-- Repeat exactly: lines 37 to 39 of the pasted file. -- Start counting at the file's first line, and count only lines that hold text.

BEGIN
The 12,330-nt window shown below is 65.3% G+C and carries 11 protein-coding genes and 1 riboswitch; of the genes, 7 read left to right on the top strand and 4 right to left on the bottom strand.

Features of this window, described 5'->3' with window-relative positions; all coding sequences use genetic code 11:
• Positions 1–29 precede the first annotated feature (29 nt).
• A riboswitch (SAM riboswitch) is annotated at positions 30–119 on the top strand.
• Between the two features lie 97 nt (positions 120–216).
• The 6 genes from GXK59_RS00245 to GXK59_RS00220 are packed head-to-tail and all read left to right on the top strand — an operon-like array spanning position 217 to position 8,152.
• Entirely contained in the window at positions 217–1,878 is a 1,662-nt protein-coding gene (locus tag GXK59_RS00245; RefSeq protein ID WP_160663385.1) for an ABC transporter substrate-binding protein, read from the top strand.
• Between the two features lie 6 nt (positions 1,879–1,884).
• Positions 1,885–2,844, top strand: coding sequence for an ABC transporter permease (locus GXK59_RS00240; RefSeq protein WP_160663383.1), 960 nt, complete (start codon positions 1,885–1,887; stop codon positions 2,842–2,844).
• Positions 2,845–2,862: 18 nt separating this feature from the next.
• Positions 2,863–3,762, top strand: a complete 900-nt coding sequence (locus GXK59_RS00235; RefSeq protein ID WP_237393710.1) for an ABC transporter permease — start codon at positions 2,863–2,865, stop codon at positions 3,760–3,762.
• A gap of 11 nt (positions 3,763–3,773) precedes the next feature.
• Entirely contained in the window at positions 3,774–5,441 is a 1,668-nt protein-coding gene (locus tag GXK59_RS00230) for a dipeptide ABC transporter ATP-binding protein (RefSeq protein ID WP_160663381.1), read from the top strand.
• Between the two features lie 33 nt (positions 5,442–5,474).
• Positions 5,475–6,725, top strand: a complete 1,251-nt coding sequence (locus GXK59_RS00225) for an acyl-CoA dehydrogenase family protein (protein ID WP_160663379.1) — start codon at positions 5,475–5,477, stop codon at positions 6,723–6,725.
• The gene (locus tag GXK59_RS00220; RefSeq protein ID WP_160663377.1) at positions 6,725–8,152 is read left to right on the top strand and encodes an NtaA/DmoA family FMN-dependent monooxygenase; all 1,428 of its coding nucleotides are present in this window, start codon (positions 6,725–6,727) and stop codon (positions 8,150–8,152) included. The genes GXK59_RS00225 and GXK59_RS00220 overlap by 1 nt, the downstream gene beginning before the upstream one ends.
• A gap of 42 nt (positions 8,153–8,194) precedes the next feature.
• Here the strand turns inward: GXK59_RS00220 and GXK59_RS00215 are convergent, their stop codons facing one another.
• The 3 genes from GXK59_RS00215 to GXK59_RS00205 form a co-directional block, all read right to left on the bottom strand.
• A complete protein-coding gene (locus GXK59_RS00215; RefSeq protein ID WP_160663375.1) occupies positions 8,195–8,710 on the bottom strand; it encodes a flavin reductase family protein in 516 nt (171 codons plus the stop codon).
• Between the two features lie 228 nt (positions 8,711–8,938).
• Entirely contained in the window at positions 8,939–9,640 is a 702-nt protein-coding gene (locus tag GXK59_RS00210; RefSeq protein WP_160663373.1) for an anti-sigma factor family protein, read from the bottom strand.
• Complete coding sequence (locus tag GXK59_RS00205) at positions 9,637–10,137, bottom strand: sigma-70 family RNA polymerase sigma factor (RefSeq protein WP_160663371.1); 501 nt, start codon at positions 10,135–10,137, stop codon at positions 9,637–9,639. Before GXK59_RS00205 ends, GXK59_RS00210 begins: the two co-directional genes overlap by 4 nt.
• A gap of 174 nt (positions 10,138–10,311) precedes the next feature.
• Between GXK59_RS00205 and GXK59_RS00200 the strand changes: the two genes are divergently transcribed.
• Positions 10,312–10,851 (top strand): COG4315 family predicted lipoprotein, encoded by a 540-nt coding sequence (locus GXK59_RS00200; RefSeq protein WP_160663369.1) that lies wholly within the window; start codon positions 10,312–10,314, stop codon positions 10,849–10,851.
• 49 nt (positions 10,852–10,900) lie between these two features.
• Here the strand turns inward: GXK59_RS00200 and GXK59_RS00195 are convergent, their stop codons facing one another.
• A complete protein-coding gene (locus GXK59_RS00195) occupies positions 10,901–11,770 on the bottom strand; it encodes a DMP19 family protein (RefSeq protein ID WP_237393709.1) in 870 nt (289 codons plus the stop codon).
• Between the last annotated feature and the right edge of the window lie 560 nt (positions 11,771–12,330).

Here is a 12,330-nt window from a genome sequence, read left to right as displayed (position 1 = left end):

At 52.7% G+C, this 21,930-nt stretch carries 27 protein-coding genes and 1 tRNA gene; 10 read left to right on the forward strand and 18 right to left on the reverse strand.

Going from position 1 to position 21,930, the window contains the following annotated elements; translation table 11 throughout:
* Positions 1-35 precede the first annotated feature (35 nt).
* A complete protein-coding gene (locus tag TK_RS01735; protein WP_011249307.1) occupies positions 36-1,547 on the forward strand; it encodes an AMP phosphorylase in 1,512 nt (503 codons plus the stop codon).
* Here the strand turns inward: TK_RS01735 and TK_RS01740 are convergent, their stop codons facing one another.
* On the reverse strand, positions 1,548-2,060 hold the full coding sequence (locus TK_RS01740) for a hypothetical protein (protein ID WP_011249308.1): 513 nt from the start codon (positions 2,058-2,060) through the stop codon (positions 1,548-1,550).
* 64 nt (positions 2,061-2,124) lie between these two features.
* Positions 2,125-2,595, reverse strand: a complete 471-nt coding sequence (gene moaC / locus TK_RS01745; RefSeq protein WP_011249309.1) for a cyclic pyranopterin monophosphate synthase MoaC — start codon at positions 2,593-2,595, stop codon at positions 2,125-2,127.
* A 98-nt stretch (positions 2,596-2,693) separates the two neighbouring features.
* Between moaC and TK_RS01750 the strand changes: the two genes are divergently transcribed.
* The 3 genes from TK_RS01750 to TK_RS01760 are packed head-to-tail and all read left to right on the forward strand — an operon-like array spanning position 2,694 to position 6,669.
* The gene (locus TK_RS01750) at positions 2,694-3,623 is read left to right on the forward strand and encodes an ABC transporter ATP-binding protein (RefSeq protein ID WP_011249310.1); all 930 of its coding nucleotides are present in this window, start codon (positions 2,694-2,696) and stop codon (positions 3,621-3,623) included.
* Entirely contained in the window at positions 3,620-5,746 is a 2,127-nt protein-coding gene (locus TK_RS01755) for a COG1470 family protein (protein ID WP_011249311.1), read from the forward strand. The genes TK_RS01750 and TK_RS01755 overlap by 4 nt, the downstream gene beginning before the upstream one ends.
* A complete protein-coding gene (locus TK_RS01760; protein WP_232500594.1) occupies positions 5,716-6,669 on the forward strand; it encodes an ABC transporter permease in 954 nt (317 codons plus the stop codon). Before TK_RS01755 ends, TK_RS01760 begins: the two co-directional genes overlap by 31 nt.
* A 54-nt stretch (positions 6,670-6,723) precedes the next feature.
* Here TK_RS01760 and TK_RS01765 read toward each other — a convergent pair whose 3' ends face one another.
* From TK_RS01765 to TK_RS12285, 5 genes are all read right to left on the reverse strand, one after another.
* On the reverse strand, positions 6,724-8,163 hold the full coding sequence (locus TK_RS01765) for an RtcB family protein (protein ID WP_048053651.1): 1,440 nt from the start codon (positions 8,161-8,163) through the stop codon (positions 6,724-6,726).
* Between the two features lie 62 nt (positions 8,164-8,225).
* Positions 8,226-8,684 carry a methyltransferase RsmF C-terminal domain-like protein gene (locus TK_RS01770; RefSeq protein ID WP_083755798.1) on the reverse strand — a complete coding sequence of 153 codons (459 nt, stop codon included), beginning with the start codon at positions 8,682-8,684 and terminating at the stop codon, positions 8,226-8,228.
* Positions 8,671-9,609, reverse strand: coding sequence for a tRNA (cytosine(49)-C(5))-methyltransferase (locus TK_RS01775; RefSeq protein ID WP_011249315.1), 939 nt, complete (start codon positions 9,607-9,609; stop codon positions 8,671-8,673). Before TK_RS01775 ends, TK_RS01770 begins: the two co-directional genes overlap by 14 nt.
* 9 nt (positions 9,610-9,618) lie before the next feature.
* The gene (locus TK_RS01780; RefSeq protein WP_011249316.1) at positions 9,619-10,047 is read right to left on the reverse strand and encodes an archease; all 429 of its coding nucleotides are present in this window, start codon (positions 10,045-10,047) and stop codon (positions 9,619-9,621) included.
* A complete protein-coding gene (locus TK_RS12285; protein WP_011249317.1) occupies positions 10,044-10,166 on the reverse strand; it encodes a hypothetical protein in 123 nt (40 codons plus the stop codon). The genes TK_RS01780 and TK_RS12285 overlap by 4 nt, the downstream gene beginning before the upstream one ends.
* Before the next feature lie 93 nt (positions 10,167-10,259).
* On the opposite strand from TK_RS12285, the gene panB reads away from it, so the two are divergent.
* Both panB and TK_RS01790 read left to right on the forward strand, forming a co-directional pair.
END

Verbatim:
* On the reverse strand, positions 1,548-2,060 hold the full coding sequence (locus TK_RS01740) for a hypothetical protein (protein ID WP_011249308.1): 513 nt from the start codon (positions 2,058-2,060) through the stop codon (positions 1,548-1,550).
* 64 nt (positions 2,061-2,124) lie between these two features.
* Positions 2,125-2,595, reverse strand: a complete 471-nt coding sequence (gene moaC / locus TK_RS01745; RefSeq protein WP_011249309.1) for a cyclic pyranopterin monophosphate synthase MoaC — start codon at positions 2,593-2,595, stop codon at positions 2,125-2,127.